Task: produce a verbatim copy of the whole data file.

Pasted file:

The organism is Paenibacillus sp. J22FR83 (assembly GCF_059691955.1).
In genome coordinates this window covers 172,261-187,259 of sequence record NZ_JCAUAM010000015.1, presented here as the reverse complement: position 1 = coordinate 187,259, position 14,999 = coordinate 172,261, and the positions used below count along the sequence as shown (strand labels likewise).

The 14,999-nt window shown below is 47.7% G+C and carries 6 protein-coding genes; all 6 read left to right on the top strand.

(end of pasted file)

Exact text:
The organism is Paenibacillus sp. J22FR83 (assembly GCF_059691955.1).
In genome coordinates this window covers 172,261-187,259 of sequence record NZ_JCAUAM010000015.1, presented here as the reverse complement: position 1 = coordinate 187,259, position 14,999 = coordinate 172,261, and the positions used below count along the sequence as shown (strand labels likewise).

The 14,999-nt window shown below is 47.7% G+C and carries 6 protein-coding genes; all 6 read left to right on the top strand.